Samsung SDI manufactured and supplied the first batch of batteries for the Galaxy Note 7, and Samsung announced yesterday that faulty batteries were causing fire and explosion in the smartphone. Samsung SDI has now announced that it will invest 150 billion won (approx. $128.31 million) to improve battery safety after the Galaxy Note 7 fiasco. The company has also set up an emergency situation room at the Cheonan plant in South Chungcheong Province and established a production safety innovation task force.
The company has appointed over 100 employees in the safety teams for three divisions: Development, Production and Technology, and Quality and Verification. The company first strengthened the process in the development phase of the batteries to prevent the compression of electrolytes, which was also the cause of issues in the Galaxy Note 7. It also added X-ray inspection system as well as implemented a new verification process where it would test millions of batteries in harsher conditions.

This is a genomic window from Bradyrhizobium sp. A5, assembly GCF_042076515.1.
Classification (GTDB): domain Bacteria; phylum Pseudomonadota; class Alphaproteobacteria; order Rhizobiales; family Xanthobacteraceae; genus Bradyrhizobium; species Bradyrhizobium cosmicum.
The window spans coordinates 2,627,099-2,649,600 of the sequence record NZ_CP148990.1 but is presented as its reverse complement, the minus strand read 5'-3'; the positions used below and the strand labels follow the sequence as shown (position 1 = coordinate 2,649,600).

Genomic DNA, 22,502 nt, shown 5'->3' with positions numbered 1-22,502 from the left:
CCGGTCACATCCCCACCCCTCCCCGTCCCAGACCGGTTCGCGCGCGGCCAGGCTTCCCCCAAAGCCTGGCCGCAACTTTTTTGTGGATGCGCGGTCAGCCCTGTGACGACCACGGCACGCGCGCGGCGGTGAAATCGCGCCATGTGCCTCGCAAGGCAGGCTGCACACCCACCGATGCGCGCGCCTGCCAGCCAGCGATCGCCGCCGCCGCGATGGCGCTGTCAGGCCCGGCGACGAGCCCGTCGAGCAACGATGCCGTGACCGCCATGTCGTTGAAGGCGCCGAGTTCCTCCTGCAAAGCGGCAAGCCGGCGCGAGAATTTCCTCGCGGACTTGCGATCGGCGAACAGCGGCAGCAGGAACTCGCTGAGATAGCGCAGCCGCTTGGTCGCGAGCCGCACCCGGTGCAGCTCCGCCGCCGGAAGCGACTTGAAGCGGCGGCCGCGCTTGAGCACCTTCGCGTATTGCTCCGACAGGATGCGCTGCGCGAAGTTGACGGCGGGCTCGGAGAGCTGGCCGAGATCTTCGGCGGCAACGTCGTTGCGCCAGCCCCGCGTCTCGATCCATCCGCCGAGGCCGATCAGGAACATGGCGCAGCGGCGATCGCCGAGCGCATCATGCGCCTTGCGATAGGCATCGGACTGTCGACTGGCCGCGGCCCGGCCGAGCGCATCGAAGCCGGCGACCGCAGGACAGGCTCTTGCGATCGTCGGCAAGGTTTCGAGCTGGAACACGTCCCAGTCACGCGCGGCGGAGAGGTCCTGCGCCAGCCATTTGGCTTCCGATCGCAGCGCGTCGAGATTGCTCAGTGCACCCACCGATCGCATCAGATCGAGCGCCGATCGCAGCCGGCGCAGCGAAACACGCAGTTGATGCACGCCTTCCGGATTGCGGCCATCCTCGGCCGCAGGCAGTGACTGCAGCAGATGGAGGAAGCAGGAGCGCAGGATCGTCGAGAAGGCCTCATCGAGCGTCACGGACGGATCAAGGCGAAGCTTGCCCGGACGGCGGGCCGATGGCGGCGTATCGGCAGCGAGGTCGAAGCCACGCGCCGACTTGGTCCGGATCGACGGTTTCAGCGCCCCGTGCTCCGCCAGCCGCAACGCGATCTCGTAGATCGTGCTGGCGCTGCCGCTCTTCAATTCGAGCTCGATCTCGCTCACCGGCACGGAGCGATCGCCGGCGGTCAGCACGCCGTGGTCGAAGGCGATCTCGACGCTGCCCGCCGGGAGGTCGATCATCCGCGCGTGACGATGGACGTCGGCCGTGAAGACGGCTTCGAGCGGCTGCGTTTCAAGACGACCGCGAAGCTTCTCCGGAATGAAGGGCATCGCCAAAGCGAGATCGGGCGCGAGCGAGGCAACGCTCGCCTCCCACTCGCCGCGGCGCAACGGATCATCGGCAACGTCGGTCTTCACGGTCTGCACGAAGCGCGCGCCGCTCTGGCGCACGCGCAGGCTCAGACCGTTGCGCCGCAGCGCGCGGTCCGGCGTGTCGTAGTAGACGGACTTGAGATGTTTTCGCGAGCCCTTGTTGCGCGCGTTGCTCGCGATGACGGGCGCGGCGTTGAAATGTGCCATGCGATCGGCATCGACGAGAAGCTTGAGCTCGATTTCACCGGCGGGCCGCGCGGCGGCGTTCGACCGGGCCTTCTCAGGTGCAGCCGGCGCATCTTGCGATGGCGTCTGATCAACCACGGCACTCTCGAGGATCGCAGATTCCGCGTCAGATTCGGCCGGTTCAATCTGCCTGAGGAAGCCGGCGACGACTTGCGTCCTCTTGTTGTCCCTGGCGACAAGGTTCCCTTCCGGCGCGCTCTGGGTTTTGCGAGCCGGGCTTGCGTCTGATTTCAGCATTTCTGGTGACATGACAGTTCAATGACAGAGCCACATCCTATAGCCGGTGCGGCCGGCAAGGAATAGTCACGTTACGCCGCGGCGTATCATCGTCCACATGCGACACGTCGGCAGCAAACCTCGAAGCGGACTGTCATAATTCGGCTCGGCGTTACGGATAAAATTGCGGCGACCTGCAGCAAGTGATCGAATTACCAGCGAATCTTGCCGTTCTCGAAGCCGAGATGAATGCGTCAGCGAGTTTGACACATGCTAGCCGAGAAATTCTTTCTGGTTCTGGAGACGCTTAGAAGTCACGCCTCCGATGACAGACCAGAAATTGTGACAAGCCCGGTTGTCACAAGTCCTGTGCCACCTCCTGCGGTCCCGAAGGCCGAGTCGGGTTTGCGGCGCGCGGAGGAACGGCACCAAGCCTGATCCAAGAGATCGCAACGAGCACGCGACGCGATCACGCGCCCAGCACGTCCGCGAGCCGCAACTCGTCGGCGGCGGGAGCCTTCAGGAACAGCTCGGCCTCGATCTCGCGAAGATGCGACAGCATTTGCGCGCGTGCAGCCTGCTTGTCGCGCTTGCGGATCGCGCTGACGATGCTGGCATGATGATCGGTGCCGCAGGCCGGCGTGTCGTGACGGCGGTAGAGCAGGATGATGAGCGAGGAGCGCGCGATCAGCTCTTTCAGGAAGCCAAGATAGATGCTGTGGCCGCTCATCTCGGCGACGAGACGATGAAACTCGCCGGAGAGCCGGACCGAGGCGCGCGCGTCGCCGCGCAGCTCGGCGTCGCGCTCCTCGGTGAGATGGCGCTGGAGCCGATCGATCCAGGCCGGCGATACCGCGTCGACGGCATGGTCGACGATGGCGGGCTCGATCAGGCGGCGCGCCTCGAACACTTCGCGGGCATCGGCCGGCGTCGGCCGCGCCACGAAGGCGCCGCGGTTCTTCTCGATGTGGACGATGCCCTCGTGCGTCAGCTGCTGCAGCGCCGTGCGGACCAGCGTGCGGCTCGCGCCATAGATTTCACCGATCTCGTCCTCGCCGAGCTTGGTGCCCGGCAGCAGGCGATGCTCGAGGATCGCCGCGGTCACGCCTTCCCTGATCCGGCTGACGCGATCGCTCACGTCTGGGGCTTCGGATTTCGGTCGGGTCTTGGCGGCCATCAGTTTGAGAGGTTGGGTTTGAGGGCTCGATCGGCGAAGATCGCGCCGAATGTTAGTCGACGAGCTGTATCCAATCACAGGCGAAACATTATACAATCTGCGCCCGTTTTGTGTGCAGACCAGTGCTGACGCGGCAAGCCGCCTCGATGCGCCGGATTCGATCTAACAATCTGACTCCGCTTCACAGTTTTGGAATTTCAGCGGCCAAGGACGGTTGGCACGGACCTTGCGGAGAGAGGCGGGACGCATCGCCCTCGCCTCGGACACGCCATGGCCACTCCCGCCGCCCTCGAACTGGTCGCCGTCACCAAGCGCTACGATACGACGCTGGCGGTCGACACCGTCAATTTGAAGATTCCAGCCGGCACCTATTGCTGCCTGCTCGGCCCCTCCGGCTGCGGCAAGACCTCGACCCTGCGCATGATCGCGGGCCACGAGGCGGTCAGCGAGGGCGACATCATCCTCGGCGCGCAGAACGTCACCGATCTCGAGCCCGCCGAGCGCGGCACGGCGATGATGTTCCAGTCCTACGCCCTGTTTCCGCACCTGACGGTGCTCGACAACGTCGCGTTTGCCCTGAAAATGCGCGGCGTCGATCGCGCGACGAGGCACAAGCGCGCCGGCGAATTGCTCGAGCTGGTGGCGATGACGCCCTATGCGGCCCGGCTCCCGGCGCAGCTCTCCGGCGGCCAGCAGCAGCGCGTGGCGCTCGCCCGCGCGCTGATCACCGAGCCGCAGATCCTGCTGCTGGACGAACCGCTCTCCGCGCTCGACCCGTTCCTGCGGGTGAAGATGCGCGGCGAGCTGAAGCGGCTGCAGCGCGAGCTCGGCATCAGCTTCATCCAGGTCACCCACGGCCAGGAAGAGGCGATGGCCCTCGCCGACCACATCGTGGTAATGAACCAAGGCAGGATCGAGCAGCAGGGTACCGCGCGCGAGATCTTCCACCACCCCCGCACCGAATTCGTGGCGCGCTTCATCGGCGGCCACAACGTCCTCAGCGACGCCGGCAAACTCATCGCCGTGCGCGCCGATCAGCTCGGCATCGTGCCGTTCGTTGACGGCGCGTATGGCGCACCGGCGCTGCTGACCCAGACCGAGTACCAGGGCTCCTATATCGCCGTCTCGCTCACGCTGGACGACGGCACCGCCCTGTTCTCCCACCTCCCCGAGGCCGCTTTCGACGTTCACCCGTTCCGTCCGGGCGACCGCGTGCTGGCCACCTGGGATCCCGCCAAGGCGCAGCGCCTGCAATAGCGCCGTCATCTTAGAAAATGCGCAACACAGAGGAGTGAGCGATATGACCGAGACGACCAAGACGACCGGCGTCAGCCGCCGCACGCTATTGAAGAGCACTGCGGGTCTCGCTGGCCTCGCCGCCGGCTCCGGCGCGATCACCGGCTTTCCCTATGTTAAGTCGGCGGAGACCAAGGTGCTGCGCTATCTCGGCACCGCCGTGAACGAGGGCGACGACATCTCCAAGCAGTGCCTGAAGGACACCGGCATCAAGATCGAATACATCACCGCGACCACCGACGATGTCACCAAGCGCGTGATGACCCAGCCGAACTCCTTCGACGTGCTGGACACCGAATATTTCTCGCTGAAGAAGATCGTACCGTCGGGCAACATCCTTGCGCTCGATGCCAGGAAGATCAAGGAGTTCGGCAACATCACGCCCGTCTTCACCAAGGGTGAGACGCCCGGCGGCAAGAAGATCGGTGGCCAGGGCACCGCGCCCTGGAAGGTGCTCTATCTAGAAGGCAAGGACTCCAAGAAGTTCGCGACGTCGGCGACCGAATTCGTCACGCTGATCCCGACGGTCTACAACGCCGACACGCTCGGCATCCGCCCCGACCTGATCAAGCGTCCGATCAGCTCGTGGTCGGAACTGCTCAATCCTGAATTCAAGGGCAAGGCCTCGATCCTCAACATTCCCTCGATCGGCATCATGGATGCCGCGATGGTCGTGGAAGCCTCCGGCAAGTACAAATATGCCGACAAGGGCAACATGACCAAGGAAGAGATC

We are now standing at the crossroads of life and death of the company. Whether we work together for a complete overhaul or fade into the mists of history will depend on our determination.
– Cho Nam-seong, President, Samsung SDI
The company is reportedly receiving a good number of orders for its polymer batteries, matching to the levels before the Galaxy Note 7 fiasco. It is also receiving orders from automotive brands for energy storage systems for electric and hybrid cars. A Samsung SDI official said, “Even global smartphone makers are placing more orders for polymer batteries to Samsung SDI. Especially, Samsung SDI’s batteries are highly likely to be used in Samsung Electronics’ next smartphones.”